safety. Most of the time, other pieces of jewelery, like rings or
clip earrings, would also warrant cleaning as well, after being tried
on. Frankly, considering where people’s hands go, it’d be more
concerned with what could be spread by a ring, or even a handshake,
than I’d be worried by what could be picked up with an earpost. But
it’s simply courtesy to one’s customers to ensure that the jewelry you
let them try on is clean. Not to mention that it also ensures that
the jewelry looks it’s best as well.

Peter Rowe


#5

There’s no law about earrings in the UK.

After the AIDs scare most jewellers decided that this was an
excellent way to ensure bigger sales.

Does anyone honestly think that Bulgari or Graff will not let you try
on a �500,000 pair of diamond and ruby earrings without trying them
on? No of course not. But they do expect their salespeople to clan the
wires - they always did.

I’ve always made it a point to clean the wires in front of a customer
before they try anything on anyway.


#6

It is the state, county and city which have authority and enforcement
powers in all issues of health and safety for customers. It is not the
roll of any federal agency to address this issue.

OSHA’s purpose is to protect employers from damage awards to their
workers. The word ‘occupational’ is the operative one.

Jeannie


#7

An Industrial piercing refers to one in which a fairly large-gauge
barbell (Or other double-ended metal object) is inserted through a
piece of skin with two separate piecings; ie, the very top of the
ear, with both front and rear tissues pierced. Typically they pierce
both sides, put in temporary studs, and measure for a permanent
earring. My son chose a barbell, about 10 gauge. It looks as though
someone stuck a titanium arrow through the top of his ear and put
knobs on the ends.

The Labret (I don’t know the spelling) is a piercing of the tiny
little triangle of flesh on the ear closest to the person’s face; ie,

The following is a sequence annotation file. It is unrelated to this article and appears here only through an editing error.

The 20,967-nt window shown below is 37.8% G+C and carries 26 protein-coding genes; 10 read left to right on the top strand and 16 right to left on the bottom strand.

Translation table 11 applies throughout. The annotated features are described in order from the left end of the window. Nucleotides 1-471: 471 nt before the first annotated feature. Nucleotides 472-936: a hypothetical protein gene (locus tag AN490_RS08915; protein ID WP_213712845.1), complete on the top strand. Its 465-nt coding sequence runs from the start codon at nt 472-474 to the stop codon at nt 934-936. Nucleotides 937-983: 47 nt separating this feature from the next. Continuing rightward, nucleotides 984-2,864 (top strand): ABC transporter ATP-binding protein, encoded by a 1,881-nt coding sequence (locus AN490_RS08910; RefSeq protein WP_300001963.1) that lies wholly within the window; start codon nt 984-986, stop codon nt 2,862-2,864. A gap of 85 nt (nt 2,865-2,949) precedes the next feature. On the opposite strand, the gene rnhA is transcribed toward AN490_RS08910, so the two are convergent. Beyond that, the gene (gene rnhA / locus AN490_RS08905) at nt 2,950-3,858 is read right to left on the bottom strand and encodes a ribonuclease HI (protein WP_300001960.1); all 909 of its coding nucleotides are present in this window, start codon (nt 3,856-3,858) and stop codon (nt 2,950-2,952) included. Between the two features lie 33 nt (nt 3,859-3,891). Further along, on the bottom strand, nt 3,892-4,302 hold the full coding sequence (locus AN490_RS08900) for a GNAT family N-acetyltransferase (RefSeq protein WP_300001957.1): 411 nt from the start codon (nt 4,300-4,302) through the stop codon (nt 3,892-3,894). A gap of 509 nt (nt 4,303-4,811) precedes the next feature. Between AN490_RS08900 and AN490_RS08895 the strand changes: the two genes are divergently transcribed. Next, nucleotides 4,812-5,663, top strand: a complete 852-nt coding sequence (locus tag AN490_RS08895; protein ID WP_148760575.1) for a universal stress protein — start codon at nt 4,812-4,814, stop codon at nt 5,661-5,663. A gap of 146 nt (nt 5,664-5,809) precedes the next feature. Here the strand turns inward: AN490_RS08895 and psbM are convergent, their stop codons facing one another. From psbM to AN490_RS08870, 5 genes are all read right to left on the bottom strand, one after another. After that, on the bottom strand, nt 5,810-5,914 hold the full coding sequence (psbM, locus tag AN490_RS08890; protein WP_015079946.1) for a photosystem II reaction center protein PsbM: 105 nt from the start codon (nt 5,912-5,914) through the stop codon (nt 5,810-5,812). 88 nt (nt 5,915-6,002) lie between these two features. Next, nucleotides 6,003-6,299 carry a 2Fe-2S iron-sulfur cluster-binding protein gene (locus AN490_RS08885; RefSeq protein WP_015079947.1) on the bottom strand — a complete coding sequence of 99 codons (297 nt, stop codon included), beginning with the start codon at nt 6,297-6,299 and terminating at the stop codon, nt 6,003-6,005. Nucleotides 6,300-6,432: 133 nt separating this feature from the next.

the triangular bit contiguous with cheek/face, midway between the
earlobe and the top of the shell of the ear.

Both are gruesome when first pierced, with much blood. Both require
fanatical care or infection will set in, sometimes with accompanying
(irreversible) loss of tissue. We met an ER doc who had taken her
daughter in for a belly-button pierce at the piercing business
(Tribal Ways, Boston). I expressed horror at the bellybutton pierce;
she told me how many kids she sees in the ER with permanent tissue
damage from Industrial and Labret piercings, both of which go through
cartilage. Of course my kids chose the Labret and Industrial.

Recommended cleaning, btw, is warm salt water compresses at least 3x
day, followed by a Bactine swab. These folks insist that alcohol and
hydrogen peroxide destroy healing tissue.

I hate that I know this much, and have refused to allow tatoos as
long as I’m paying the bills.

Ann Dalrymple


#8
The Labret (I don't know the spelling) is a piercing of the tiny
little triangle of flesh on the ear closest to the person's face; ie,
the triangular bit contiguous with cheek/face, midway between the
earlobe and the top of the shell of the ear. 

Anne, the actual name for the piercing you describe is a “tragus”.
The labret piercing, as others have noted, is below the lower lip.

Kat